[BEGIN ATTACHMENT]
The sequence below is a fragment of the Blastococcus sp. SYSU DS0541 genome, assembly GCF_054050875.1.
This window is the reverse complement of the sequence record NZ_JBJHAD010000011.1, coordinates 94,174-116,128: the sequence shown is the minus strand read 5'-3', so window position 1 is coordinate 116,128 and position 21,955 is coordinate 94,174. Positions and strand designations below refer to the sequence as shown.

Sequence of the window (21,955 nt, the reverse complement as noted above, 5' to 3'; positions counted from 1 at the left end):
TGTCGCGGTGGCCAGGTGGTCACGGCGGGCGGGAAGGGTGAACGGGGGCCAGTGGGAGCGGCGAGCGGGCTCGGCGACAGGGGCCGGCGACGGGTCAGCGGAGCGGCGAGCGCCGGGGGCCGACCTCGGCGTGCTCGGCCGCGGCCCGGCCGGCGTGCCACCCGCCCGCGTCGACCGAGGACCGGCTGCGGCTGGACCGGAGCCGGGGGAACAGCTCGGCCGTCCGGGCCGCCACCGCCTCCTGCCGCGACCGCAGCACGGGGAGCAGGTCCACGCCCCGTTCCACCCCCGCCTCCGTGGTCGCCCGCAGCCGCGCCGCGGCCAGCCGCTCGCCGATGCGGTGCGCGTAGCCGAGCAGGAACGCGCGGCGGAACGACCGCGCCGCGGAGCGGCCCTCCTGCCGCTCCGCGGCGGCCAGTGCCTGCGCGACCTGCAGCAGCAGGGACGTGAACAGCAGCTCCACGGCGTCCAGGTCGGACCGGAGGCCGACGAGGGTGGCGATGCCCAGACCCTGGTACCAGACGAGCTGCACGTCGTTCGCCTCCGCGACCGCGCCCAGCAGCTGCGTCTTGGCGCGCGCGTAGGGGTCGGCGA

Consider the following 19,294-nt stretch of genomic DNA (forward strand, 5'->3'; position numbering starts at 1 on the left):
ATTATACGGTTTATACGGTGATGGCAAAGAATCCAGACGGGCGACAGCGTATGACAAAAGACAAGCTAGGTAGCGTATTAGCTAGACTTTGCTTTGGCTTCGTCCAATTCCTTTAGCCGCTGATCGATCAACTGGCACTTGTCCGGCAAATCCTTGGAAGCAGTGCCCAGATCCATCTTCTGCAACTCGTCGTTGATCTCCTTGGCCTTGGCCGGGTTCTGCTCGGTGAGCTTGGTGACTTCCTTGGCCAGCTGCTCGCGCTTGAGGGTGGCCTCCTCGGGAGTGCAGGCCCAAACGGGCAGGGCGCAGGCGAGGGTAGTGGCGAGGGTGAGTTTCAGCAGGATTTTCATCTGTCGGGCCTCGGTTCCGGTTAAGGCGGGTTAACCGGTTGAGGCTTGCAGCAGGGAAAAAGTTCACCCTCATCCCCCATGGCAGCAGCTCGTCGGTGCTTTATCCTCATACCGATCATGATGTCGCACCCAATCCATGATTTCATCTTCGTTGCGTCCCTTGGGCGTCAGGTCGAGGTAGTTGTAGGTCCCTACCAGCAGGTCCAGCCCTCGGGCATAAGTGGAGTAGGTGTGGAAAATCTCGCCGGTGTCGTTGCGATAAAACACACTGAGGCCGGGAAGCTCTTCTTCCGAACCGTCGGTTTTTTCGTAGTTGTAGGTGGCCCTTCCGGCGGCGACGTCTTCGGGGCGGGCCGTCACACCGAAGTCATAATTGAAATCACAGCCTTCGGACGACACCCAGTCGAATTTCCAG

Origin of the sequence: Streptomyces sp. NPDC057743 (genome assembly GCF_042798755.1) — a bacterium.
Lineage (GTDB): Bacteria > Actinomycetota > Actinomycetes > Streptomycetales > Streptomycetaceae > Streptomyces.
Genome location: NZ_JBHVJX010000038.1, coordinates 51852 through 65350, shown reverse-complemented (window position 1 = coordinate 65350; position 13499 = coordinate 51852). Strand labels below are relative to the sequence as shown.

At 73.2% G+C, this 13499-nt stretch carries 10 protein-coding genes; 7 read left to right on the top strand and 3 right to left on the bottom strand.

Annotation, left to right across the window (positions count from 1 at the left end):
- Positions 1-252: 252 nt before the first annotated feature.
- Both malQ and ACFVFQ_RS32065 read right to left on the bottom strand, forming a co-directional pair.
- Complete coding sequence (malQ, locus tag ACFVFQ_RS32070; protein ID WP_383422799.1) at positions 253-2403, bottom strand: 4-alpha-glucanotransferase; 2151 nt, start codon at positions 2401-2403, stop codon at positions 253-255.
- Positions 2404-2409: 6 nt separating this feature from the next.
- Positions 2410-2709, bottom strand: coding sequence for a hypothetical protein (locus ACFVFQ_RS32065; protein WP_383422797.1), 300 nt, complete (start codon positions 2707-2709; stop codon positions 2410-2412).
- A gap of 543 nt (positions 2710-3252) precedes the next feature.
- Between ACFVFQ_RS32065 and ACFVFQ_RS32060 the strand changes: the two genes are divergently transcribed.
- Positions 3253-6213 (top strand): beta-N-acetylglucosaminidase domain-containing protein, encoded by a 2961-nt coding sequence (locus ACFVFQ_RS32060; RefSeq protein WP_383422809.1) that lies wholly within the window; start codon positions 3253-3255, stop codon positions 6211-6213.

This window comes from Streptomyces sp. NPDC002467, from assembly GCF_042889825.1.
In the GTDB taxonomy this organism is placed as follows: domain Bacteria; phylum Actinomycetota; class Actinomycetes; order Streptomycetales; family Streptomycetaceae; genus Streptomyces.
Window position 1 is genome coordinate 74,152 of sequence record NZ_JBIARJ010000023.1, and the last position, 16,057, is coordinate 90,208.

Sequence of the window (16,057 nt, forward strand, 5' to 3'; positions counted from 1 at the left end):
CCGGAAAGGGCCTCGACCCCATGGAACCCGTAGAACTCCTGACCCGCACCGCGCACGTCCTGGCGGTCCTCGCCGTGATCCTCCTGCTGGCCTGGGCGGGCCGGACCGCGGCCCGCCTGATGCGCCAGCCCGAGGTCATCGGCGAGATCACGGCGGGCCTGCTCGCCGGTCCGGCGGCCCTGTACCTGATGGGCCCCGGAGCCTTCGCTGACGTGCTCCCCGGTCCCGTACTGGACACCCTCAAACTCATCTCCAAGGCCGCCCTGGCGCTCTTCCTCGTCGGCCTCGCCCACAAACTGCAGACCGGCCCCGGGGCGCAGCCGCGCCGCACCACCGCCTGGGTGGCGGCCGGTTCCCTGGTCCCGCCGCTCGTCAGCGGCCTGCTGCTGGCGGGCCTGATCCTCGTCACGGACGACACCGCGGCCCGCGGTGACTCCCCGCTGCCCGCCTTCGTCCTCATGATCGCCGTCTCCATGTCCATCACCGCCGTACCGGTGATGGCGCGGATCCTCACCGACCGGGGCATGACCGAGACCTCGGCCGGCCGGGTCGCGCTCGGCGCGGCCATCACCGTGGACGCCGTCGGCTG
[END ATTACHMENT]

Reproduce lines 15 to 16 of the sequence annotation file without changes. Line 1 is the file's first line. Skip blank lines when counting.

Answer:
- Positions 2404-2409: 6 nt separating this feature from the next.
- Positions 2410-2709, bottom strand: coding sequence for a hypothetical protein (locus ACFVFQ_RS32065; protein WP_383422797.1), 300 nt, complete (start codon positions 2707-2709; stop codon positions 2410-2412).